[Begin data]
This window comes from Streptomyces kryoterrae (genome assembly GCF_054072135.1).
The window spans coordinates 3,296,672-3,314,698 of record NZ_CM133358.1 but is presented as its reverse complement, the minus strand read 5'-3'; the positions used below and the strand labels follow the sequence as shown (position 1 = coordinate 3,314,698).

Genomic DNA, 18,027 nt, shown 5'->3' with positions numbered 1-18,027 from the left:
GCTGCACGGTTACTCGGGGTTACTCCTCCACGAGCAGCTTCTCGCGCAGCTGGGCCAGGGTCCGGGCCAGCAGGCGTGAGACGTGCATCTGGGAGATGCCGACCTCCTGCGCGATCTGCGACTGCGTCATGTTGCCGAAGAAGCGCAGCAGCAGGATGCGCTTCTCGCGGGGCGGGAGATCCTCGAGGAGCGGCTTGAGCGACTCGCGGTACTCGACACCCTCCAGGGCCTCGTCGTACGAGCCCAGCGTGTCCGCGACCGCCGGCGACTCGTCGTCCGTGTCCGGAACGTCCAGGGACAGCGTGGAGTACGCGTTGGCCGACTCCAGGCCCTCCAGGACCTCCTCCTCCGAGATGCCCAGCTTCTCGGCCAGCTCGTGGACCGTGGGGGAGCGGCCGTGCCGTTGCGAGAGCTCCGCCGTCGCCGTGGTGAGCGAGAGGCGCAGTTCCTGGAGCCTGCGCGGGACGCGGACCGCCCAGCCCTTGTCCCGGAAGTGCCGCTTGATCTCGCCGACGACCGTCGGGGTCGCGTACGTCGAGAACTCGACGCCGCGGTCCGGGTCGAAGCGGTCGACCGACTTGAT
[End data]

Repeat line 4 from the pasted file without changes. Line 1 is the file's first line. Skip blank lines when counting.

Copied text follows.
GCTGCACGGTTACTCGGGGTTACTCCTCCACGAGCAGCTTCTCGCGCAGCTGGGCCAGGGTCCGGGCCAGCAGGCGTGAGACGTGCATCTGGGAGATGCCGACCTCCTGCGCGATCTGCGACTGCGTCATGTTGCCGAAGAAGCGCAGCAGCAGGATGCGCTTCTCGCGGGGCGGGAGATCCTCGAGGAGCGGCTTGAGCGACTCGCGGTACTCGACACCCTCCAGGGCCTCGTCGTACGAGCCCAGCGTGTCCGCGACCGCCGGCGACTCGTCGTCCGTGTCCGGAACGTCCAGGGACAGCGTGGAGTACGCGTTGGCCGACTCCAGGCCCTCCAGGACCTCCTCCTCCGAGATGCCCAGCTTCTCGGCCAGCTCGTGGACCGTGGGGGAGCGGCCGTGCCGTTGCGAGAGCTCCGCCGTCGCCGTGGTGAGCGAGAGGCGCAGTTCCTGGAGCCTGCGCGGGACGCGGACCGCCCAGCCCTTGTCCCGGAAGTGCCGCTTGATCTCGCCGACGACCGTCGGGGTCGCGTACGTCGAGAACTCGACGCCGCGGTCCGGGTCGAAGCGGTCGACCGACTTGAT